Three-fourths of survey respondents — including 66 percent of Republicans and 85 percent of Democrats — back a constitutional amendment outlawing Citizens United.
The study also indicates that most Americans — 88 percent overall — want to reduce the influence large campaign donors wield over lawmakers at a time when a single congressional election may cost tens of millions of dollars.
That most Republican and Democratic voters want to amend the Constitution to limit big money’s role in politics is notable because it’s the “most drastic step that can be taken,” said Steven Kull, director of the University of Maryland School of Public Policy’s Program for Public Consultation, which conducted the study.
The 2010 Citizens United decision specifically allowed corporations, unions and certain nonprofits to raise and spend unlimited amounts of money to advocate for and against political candidates. It also gave rise to super PACs — lightly regulated political committees that have become major weapons in both state and federal politics.
Candidates and political parties, meanwhile, may by law only accept limited contributions.
Overturning Citizens United has been many liberals’ dream for years, although it’s highly unlikely to happen. The traditional route for amending the Constitution requires a vote of two-thirds of both the House and Senate, followed by ratification by three-fourths of state legislatures. The Constitution was last amended in 1992.
Most survey respondents also support congressional action on money in politics that fell short of a constitutional amendment, such as a bill that required corporations and unions to report campaign spending to shareholders, members and the public in addition to disclosures they file with the Federal Election Commission.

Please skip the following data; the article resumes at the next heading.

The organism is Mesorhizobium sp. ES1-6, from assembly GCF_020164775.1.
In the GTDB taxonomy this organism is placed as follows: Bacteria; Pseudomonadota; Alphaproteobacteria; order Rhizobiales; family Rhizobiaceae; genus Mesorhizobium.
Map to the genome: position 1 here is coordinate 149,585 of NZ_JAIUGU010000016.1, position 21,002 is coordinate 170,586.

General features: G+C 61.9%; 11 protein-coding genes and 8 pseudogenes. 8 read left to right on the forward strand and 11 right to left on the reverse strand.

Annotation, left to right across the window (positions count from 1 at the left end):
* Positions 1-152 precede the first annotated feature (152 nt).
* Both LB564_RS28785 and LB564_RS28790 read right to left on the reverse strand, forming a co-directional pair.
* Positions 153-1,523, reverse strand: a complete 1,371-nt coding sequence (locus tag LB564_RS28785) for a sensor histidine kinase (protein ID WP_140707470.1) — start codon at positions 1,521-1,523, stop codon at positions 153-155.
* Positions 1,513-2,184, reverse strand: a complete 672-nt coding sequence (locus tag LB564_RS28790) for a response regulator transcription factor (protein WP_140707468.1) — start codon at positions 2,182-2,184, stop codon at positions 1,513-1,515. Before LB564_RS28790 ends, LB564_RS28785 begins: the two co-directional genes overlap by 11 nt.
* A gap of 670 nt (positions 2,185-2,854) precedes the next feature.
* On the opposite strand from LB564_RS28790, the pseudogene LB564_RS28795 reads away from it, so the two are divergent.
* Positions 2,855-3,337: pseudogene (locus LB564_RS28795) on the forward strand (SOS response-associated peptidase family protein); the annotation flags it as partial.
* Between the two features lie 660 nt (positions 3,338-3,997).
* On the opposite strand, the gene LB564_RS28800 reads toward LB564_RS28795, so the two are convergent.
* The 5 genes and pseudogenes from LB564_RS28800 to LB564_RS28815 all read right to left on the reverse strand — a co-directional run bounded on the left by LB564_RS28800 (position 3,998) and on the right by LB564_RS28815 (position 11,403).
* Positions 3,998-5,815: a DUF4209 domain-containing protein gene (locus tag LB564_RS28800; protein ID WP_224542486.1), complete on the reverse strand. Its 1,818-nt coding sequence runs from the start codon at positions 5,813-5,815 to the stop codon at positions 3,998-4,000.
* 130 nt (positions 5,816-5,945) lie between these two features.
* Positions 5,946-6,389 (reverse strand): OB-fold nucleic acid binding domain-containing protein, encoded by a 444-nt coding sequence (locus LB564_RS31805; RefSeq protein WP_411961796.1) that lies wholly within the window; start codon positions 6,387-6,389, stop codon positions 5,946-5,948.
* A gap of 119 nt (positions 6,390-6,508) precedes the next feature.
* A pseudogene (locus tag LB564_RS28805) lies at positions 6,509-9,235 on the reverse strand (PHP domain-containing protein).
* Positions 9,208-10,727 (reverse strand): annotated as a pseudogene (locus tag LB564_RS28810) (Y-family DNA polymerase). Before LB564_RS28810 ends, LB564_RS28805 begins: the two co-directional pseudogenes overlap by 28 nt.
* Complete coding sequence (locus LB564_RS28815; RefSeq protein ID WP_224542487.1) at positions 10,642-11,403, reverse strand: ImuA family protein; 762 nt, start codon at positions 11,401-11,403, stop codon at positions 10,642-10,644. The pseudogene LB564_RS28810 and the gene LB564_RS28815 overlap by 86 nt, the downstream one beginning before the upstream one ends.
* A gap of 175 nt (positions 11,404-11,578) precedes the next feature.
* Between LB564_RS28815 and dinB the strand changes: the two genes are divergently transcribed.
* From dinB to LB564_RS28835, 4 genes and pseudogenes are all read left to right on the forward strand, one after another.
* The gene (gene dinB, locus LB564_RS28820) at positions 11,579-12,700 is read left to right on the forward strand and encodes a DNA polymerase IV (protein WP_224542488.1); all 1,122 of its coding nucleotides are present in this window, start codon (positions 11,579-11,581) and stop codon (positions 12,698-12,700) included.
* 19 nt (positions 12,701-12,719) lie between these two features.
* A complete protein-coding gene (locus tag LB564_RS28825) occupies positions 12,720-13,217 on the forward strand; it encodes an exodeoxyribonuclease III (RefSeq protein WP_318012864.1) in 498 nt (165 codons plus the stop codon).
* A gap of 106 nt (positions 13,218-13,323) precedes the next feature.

Some major corporations with household names indeed keep their political practices and spending quiet, such as Expedia, Garmin and Netflix, among others, according to a study by the nonpartisan Center for Political Accountability and the University of Pennsylvania.
A recent Center for Public Integrity analysis found that Congress has little appetite for passing laws addressing campaign cash: Of more than two dozen money in politics bills introduced early in the current congressional session, lawmakers have not conducted a single formal hearing or vote on any of them.
Less than half of those surveyed consider an anti-Citizens United amendment to be an attack on free speech. More than four out of five agree with the statement that “the rich should not have more influence just because they have more money.”
David Keating, president of the Institute for Free Speech, a conservative nonprofit, questioned the survey’s findings.
“If Americans knew that repealing Citizens United would allow Congress to censor critics and make it more difficult to defeat corrupt incumbents then they’d be less likely to support it going away,” Keating said. “It’s typical for academics to tout biased polls with questions that try to undermine support for free speech.
Although Democrats typically tout reducing big money and eliminating secret money in politics, they don’t always follow their own counsel.
For example, a Center for Public Integrity investigation revealed how a big-spending Democratic super PAC used a loophole in federal law to hide the identities of its donors until after Alabama’s special U.S. Senate election in December. Democratic presidential candidate Hillary Clinton also benefited from millions of dollars worth of so-called “dark money.”
One campaign finance reform that most survey respondents dismissed? Funding presidential campaigns with public money using a federal system that’s largely fallen out of favor since the Citizens United decision. Two-thirds of respondents would prefer the federal government nix the checkbox on their tax forms that provides $3 to campaigns and instead direct the funds to other areas, such as pediatric research or deficit reduction.
Campaign finance reform isn’t the only thing voters on both sides of the aisle agree on: the University of Maryland found in a study late last year that Americans on the whole thought lawmakers should wait longer periods of time before cashing in on K Street as lobbyists.
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